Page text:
Additive Manufacturing Strategies

Nanoscribe Welcomes Japanese University Leaders to Conference with the Tiniest 3D Printed Pyramid Ever

ST Medical Devices

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nanoscribeOne of the nice things about having access to a 3D printer is that you’ll never be in a pinch when it comes to birthday and Christmas presents. If you’re broke, or just have no idea what to get someone for Christmas, just print something cool for them. I’ve found that 3D printing is still enough of a novelty to most people that when I give them something I printed myself, they’re thrilled – it almost doesn’t matter what it is.

German company Nanoscribe has even more of an advantage over the rest of us. The company, formed out of the Karlsruhe Institute of Technology (KIT), is at the forefront of some extremely cutting-edge research into additive manufacturing technology – perhaps most notably, 3D printing on the nanoscale. Nanoscribe has developed technology capable of 3D printing perfectly detailed, high-resolution structures on a microscopic level, small enough to be invisible to the naked eye – and while nanoprinting carries with it a world of serious potential for numerous applications, it’s also just plain cool – and Nanoscribe is certainly aware of that fact.

On September 29-30, Karlsruhe hosted the annual HeKKSaGOn conference. HeKKSaGon, also known as the German-Japanese University Network, was founded in 2010 for the purpose of sharing research and strengthening international cooperation in science, technology, culture and economics. Its name is an acronym for the six participating universities: Heidelberg University, Kyoto University, Karlsruhe, Sendai University, the University of Göttingen, and Osaka University.

Pyramide HekksagonNanoscribe welcomed the Japanese university leaders to Germany with a unique gift: a tiny 3D printed replica of the Karlsruhe Pyramid, a red sandstone pyramid built in the 19th century in the middle of the city’s market square. It’s the city’s most notable landmark, and the Japanese university leaders certainly won’t forget it, as they were each given a minuscule 3D printed representation standing only 2mm high. That’s actually somewhat large compared to some of the other things Nanoscribe has printed – such as a hair-sized replica of the Great Wall of China that the company presented to the Chinese President last year.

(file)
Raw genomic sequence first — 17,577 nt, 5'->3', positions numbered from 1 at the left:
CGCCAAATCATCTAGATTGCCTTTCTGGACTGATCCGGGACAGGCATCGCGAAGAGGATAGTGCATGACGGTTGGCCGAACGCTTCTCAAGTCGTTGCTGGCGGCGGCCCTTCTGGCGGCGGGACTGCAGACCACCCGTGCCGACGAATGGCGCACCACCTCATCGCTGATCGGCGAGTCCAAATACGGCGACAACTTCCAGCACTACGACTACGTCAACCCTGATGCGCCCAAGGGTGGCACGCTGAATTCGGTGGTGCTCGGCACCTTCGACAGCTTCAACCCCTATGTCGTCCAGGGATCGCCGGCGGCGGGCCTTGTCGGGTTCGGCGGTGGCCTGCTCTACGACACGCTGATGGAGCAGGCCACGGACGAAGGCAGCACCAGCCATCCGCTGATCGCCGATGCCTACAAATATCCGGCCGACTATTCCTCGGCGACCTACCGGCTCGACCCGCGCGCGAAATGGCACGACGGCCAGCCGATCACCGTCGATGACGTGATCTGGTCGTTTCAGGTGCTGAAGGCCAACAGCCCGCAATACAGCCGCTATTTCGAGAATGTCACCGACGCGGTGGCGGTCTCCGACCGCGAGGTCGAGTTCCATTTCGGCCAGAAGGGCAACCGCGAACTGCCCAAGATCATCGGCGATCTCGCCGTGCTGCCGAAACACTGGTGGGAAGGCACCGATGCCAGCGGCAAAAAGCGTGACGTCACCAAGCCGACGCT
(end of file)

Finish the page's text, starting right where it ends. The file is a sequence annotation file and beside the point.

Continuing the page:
The tiny pyramids were 3D printed in just a few hours using Nanoscribe’s Photonic Professional GT 3D printing system. The printer is the highest-resolution commercially available micro 3D printer, and Nanoscribe showed off its capacity for detail by printing the logos of KIT, HeKKSaGon, and Nanoscribe on the sides of the pyramid.

“We are honored that we were picked to create the gifts for the Japanese guests,” said Nanoscribe CEO Martin Hermatschweiler. “In addition to submicron accuracy, our Photonic Professional GT System’s ability to customize is one of its particular strengths. That’s how we came up with the idea to make this very special edition of the Karlsruhe landmark.”

© copyright by KIT Presse, Kommunikation und Marketing Abdruck honorarfrei im redaktionellen Bereich Belegexemplar erbeten

(L to R) Prof. Dr. Bernhard Eitel (President of the University of Heidelberg), Prof. Dr. Juichi Yamagiwa (President of the University of Kyoto), Professor Dr. Holger Hanselka (President of the KIT), Prof. Dr. Susumu Satomi (President of the University of Tohoku), Prof. Dr. Ulrike Beisiegel (President of the University of Göttingen), Prof. Dr. Shojiro Nishio (President of the University of Osaka) [Image: Magali Hauser, KIT]

Nanoscribe’s 3D printing technology is already being used in more than 30 countries for industrial and research purposes, and they continue to work on the further development of their two-photon polymerization technology. While they’re still a young company, they’re a memorable one – for their groundbreaking research, certainly, but also for their excellent gifts. Discuss further in the Nanoscribe Presents 3D Printed Gift forum over at 3DPB.com.

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